Taking your digital content strategy offline

By Posted in - Content & Content Strategy & Higher Education & Images & Schools & Social Media & Social Networking & Strategy and Planning on November 11th, 2014 0 Comments

When developing a digital content strategy for your education or research organisation, you could easily be forgiven to focus your attention just on the content that you are going to publish online.

However, when developing content strategies for our clients, we aim to also consider the offline tactics that really help to bring a content strategy to life. This isn’t an afterthought. We see this as a core part of the work that we do.

In this post I consider how to think about, plan for and implement sharable content experiences.

 

What is a “sharable content experience”?

A sharable content experience is something that you either create (“stage”) or that happens in real life (at an event, for example) that your audiences will want to talk about or share online through their own accounts.

 

Is this anything new?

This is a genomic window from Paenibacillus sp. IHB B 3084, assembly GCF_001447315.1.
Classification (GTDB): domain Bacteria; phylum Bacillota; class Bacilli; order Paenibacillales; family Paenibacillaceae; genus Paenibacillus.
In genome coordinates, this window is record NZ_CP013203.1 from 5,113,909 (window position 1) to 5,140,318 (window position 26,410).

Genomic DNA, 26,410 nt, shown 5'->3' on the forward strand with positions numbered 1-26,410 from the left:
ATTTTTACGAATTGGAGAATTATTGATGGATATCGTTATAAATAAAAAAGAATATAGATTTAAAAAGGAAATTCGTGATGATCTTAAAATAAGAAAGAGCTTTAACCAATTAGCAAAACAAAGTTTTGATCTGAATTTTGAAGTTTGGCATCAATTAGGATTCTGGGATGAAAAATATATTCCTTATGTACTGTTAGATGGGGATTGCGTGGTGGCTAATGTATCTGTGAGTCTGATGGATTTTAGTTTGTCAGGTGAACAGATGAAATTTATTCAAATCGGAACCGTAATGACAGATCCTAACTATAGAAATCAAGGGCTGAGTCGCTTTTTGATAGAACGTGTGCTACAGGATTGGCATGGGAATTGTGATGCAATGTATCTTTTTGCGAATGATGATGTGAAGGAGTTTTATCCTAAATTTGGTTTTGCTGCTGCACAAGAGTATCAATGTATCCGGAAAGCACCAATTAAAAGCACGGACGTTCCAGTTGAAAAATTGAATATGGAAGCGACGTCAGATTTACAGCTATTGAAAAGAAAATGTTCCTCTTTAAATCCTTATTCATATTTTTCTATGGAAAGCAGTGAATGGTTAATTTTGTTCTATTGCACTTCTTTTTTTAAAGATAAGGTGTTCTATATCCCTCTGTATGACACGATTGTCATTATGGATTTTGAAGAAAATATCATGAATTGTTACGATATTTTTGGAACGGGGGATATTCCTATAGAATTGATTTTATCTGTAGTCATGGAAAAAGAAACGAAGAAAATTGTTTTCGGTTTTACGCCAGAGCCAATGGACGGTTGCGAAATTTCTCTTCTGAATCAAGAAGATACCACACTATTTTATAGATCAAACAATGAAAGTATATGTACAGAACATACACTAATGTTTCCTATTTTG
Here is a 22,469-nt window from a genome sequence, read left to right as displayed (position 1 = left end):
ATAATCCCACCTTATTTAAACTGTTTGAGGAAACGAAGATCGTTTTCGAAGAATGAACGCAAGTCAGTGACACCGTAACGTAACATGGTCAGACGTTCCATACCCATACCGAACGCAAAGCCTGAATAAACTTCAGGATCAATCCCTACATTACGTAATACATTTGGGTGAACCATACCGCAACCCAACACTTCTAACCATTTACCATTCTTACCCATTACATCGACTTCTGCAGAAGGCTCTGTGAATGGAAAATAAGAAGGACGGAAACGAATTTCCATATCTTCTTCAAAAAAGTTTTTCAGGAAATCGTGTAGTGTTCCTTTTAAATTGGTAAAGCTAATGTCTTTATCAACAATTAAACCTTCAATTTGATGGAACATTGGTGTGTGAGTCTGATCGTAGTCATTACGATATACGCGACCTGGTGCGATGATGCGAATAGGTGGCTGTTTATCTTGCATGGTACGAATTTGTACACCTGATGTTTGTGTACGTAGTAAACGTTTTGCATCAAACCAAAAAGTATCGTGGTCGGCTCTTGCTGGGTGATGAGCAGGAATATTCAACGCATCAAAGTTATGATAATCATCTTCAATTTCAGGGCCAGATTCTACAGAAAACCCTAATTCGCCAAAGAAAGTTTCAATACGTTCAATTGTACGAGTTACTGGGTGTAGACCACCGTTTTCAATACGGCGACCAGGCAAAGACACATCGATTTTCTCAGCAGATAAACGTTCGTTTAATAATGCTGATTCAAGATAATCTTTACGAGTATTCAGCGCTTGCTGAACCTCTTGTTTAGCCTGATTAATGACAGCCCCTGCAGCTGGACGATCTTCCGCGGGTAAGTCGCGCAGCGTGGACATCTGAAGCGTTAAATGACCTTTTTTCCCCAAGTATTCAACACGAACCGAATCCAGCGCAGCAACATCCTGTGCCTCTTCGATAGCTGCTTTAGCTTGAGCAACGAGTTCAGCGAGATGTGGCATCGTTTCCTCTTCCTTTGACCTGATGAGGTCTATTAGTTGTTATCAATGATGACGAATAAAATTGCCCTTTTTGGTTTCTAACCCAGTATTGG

No, not at all. Cast your mind back to childhood days at the seaside. Remember those boards with pictures of people with the faces cut out that you’d stick your head through and your grandpa would take a photo? Yep, those. This isn’t anything new, but what we’re talking about here is planning for this in a strategic way to enhance your online (and offline) reputation and generate advocacy about your school, college or university through your audience’s real life experiences.

 

So we’re talking about event hash tags then?

Well… yes, but no. Having an event hash tag is probably the most basic component of what we’re talking about here. However, having an event hash tag alone is not enough. The hash tag doesn’t compel people to talk about you or your event online, it’s merely a vehicle for helping to connect those conversations. What we’re talking about here is creating experiences that make people want to start those conversations in the first place.

 

So, how do we create an experience worth sharing then?

To really nail this, you first need to think about the psychology of how and why your audiences share content with others. What motivates them to share a particular photo, video, experience or otherwise with their social networks, and not share others?